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Markets are weighed down by disappointing earnings

Christina Rexrode, AP Business Writer

Trader Michael Zicchinolfi, center, works on the floor of the New York Stock Exchange Monday, Oct. 22, 2012. A weak forecast from heavy equipment maker Caterpillar and other poor earnings results weighed on the U.S. stock market in early trading. (AP Photo/Richard Drew)

NEW YORK (AP) -- The stock market turned lower Monday afternoon as investors absorbed mixed earnings reports and waited for an important economic report due at the end of the week.

The major indexes waffled between small gains and losses in the morning, then sank by mid-afternoon.

The Dow was down 83 points to 13,261 as of 2 p.m. The Standard & Poor's 500 index was down nine to 1,424 and the Nasdaq composite index fell five to 3,001.

Company earnings signaled that the economy isn't at full bore.

Hasbro, the toymaker behind brands like My Little Pony and Transformers, said that sales for boys and preschool were less than it had hoped. The stock slipped 32 cents to $38.73.

Clothing maker VF Corp., whose brands include The North Face and Wrangler, fell after its revenue fell short of analysts' estimates. The stock lost $8.49, hitting $158.28.

Caterpillar, the world's largest construction and mining equipment company, cut its profit and revenue predictions for the year, saying the global economy is weaker than it previously thought. But profit and revenue both increased, and the stock rose 30 cents to $84.16.

SunTrust Banks slipped after announcing its quarterly results. Earnings were sharply higher, but that was largely because the bank sold shares it owned in Coca-Cola. The Atlanta-based bank wrestled with higher expenses as well as low interest rates, which can crimp the profit banks make from lending out money. The stock lost 89 cents to $27.74.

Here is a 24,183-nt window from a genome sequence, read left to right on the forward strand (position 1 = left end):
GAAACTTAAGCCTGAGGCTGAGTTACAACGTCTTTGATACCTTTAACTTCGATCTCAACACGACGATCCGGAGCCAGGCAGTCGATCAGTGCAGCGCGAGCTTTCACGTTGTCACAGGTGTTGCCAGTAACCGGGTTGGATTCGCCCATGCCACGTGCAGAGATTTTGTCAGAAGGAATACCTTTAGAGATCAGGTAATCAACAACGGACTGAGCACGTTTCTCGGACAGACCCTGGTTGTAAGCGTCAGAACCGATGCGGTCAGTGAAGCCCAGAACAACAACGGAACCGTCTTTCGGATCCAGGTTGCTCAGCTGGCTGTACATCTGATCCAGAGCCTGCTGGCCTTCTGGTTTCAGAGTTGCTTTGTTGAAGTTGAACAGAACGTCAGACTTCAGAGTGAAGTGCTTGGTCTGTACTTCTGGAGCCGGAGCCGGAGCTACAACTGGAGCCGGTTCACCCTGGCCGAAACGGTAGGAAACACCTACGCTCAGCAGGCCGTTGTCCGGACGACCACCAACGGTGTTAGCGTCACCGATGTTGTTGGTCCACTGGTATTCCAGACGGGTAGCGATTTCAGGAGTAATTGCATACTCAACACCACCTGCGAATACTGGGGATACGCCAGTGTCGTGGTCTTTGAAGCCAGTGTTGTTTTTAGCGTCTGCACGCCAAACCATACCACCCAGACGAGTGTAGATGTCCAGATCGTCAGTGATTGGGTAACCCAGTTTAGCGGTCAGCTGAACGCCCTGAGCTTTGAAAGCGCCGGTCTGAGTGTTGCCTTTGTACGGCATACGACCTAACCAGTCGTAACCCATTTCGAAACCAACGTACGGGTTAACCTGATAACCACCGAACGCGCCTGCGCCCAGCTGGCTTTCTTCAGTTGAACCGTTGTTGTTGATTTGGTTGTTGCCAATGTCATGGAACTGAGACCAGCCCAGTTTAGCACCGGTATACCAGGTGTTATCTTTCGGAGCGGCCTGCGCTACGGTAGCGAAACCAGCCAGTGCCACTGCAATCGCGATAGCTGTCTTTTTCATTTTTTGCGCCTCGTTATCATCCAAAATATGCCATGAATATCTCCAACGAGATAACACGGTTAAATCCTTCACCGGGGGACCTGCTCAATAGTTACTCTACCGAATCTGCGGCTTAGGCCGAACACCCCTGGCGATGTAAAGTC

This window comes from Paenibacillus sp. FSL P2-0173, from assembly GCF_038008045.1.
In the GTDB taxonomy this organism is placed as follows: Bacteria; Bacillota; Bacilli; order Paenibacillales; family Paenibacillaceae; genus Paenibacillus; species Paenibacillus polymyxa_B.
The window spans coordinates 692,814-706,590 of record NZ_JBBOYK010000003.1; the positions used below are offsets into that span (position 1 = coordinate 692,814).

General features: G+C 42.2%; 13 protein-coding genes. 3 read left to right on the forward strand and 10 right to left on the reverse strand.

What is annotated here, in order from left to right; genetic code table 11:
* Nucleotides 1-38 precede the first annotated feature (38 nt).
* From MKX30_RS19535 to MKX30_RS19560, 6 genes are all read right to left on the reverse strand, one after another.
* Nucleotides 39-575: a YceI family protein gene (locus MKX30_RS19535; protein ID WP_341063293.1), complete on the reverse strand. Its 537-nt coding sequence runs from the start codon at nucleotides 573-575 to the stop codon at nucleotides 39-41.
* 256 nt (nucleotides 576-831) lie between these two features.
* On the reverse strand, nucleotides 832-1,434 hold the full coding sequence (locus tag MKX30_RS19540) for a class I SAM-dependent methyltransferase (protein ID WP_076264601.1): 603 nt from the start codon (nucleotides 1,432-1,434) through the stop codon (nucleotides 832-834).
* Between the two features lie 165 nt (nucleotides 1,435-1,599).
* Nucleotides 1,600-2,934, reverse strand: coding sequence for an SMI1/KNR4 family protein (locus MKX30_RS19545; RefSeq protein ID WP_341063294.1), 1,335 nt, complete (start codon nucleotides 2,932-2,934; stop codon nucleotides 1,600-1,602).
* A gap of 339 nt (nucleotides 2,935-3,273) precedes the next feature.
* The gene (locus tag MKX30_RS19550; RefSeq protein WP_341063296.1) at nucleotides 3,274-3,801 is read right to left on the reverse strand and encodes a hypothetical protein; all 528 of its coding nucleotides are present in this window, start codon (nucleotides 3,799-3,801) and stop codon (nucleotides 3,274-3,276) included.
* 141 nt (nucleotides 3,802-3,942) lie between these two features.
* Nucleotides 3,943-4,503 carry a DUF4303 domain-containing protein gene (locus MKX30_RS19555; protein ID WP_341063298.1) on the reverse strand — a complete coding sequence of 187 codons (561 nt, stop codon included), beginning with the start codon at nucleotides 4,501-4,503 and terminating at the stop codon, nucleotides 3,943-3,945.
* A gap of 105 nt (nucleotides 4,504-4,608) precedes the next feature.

The markets just got through the first peak week of third-quarter earnings reports. On Friday, disappointing results from Microsoft, General Electric and McDonald's surprised traders and pushed U.S. stocks lower.

While most companies have pulled in better-than-expected earnings, investors now are more interested in how they're doing on revenue. Revenue can give a more accurate picture of how a company is performing, because earnings can vary widely on items like accounting charges and cost-cutting.

David Katz, principal and senior portfolio strategist at WeiserMazars Wealth Advisors in New York, described companies' third-quarter revenue results as "fair" and said the U.S. economy is "slow and steady."

"It is at a snail's pace," he said. "But it's certainly better than what we had."

Developments that could move the market are coming soon. Yahoo, a proxy for how the tech industry is doing, will report earnings after the market closes. Bellwether companies like Apple and Procter & Gamble report later this week. The government releases its report on third-quarter economic growth on Friday. And two weeks from now, the U.S. holds its presidential election.

Of the roughly 100 companies in the S&P 500 that had reported third-quarter results as of Friday, 70 percent have beat analysts' estimates for earnings, according to John Butters, senior earnings analyst at FactSet. But only 42 percent have beat estimates for revenue. That's the lowest since the first quarter of 2009, when the stock market hit its Great Recession lows.

Ancestry.com, the genealogy website, jumped after announcing it will be bought by European private equity firms. The stock popped $2.28 to $31.46. The buyers had offered $32 per share.

In other trading, the yield on the 10-year Treasury note rose to 1.79 percent from 1.76 percent late Friday. The euro was worth $1.30, little changed from Friday, and energy prices fell slightly. Crude oil fell $1.11 to $89.33 a barrel in New York.